Source: Queensland Times, 26 December 2017.
THE final planning report for 2017 has proven Ipswich’s population growth and development is on track to continue for years to come.
According to the Ipswich City Council’s September Quarter Development Activity Report, the population grew by 2,340 people, bringing the total to 206,344 in the Local Government Area.
The increase is an equivalent annual population growth rate of 4.59%.
The report notes Redbank Plains was again the fastest growing suburb.
Spring Mountain had the highest number of new lots created and Collingwood Park recorded the highest number of new lots approved.
About 21,271sqm of new, non-residential building floor space was approved with the ability to accommodate 393 new jobs.
The Ipswich City Council recorded 365 development applications and 870 plumbing applications lodged in the past quarter.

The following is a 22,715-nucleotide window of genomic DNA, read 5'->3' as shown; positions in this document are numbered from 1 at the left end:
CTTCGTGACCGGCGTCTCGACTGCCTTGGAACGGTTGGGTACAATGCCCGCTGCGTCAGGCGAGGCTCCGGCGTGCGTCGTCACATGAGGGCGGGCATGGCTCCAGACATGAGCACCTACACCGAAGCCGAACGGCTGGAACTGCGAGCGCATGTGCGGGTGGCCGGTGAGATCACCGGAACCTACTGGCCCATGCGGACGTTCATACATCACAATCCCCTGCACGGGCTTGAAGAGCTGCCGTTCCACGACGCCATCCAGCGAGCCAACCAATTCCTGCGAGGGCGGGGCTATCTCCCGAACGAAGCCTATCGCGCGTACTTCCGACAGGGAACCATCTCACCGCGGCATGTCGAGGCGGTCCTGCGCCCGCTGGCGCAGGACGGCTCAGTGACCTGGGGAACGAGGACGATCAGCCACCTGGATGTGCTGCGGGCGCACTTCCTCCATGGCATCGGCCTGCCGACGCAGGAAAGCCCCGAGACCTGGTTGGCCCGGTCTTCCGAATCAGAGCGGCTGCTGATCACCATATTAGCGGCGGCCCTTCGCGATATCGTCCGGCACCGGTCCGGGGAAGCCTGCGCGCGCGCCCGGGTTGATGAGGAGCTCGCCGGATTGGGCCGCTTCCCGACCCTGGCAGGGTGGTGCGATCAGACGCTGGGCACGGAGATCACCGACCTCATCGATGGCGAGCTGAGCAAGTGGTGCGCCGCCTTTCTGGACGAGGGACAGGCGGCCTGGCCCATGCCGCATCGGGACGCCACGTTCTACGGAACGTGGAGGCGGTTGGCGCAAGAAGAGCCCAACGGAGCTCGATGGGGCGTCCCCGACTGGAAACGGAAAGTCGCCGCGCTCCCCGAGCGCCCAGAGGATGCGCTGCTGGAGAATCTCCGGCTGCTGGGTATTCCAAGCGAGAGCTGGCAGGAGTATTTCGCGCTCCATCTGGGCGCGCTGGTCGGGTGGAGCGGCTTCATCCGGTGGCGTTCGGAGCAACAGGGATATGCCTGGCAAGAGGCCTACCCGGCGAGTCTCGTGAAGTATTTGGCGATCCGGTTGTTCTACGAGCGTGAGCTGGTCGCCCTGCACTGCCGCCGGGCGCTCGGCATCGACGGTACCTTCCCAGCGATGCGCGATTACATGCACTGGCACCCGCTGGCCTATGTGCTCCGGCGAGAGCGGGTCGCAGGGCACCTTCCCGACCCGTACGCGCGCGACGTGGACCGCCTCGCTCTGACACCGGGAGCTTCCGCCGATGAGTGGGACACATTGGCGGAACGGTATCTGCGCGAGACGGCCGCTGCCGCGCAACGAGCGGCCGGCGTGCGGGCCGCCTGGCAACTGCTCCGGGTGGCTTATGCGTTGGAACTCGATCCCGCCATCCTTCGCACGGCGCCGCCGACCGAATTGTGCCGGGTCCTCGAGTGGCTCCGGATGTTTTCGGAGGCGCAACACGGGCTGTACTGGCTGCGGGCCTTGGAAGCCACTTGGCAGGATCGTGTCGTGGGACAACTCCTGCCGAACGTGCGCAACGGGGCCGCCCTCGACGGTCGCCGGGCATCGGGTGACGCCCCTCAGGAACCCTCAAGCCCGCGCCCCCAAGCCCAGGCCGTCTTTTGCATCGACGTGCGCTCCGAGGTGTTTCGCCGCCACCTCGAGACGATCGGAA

Local Government officers were kept busy, with 3,384 building and plumbing inspections undertaken.
Planning Committee chairman Cr David Morrison said it was a brilliant end to a year of huge growth for the city.
“It’s not just residential growth, it’s economic growth as well,” he said.
Cr Morrison said the eastern end of the region was leading the positive trend.
“The city is sitting in a very good position going into 2018,” he said.
“There seems to be a hum of confidence out there in the community.
“When you’ve got big anchor companies investing in the area people sit up and take notice.”
The committee chair said the council’s economic officers were attempting to lure business and residential growth to the region.
“I get comments all the time our planning staff are friendly to deal with,” he said.
“You’ve got the whole growth of South East Queensland that we’re a part of.
“If anyone is looking to build or invest in the city our planners and engineers will sit down with them for free.”
Division six councillor Cheryl Bromage said the Ipswich City Council would continue to be on the front foot when planning for the growth of the city.
She said considerable work had been done across Ipswich as the region readied for the population to double in the next few decades.